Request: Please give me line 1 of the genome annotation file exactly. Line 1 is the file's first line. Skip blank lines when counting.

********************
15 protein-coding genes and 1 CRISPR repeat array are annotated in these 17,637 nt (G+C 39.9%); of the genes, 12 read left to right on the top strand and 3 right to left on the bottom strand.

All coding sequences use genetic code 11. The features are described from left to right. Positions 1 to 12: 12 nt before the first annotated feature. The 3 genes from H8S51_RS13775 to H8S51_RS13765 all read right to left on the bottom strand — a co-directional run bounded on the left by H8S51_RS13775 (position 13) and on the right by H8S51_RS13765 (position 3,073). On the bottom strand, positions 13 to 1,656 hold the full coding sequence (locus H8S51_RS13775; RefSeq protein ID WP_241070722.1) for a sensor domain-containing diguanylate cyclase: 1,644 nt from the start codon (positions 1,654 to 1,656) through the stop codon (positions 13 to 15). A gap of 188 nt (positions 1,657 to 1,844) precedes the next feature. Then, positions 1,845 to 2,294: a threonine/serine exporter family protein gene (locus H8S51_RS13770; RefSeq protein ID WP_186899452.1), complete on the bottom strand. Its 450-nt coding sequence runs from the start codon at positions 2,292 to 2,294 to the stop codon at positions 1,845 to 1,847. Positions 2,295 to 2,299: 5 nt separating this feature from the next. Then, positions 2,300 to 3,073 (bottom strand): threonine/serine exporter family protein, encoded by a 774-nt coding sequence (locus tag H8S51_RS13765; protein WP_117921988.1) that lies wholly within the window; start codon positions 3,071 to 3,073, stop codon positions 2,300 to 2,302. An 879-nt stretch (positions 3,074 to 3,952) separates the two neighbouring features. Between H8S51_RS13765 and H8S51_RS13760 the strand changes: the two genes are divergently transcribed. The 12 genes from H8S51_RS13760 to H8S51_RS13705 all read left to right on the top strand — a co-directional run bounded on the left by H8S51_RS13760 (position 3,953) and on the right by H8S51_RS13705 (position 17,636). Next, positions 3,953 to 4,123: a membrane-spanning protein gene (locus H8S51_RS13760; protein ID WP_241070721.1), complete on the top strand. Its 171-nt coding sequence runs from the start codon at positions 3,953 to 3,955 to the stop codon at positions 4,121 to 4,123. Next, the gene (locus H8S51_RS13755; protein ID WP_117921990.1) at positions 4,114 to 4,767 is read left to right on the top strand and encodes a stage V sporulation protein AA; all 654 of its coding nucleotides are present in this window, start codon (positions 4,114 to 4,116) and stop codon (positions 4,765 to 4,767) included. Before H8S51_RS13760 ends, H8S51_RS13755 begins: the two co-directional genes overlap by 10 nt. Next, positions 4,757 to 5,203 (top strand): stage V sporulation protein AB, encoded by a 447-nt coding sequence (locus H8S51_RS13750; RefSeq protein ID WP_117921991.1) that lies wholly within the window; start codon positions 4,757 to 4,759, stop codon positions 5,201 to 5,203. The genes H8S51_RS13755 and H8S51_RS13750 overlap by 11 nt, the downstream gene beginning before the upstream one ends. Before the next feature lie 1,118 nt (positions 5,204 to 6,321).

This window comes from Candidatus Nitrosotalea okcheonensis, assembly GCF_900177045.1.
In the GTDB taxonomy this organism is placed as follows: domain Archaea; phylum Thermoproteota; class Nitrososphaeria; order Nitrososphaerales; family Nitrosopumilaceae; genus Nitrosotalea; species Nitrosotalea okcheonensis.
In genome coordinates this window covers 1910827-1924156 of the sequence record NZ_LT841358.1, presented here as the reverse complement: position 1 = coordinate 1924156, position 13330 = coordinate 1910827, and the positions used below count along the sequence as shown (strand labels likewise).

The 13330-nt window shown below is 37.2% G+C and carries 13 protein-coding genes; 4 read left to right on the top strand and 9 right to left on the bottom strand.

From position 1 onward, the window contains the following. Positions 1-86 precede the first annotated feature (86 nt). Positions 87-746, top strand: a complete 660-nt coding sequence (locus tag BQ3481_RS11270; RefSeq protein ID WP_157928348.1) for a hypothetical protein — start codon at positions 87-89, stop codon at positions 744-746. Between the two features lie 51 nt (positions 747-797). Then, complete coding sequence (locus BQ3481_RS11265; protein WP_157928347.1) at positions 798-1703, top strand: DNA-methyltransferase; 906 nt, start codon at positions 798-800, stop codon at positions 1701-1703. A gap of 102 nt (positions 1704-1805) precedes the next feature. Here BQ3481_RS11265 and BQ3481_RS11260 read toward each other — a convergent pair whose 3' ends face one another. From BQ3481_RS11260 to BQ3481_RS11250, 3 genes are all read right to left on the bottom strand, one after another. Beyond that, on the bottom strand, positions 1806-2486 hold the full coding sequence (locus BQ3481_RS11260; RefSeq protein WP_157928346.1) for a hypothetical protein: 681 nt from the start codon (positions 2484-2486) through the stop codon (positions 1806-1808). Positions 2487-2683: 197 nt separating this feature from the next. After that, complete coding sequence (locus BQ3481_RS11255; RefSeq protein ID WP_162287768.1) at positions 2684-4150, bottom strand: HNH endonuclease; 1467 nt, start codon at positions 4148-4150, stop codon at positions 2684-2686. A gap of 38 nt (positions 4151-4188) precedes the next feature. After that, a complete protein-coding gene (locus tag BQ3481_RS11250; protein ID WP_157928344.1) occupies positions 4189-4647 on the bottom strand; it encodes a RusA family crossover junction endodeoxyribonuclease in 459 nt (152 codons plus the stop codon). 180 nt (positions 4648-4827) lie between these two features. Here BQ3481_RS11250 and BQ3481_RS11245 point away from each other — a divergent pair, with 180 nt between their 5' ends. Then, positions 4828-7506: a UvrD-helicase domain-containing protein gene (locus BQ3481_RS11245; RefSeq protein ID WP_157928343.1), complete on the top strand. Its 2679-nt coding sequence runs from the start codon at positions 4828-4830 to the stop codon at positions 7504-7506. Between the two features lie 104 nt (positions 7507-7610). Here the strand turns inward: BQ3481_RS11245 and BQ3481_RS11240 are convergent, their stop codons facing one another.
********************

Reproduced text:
15 protein-coding genes and 1 CRISPR repeat array are annotated in these 17,637 nt (G+C 39.9%); of the genes, 12 read left to right on the top strand and 3 right to left on the bottom strand.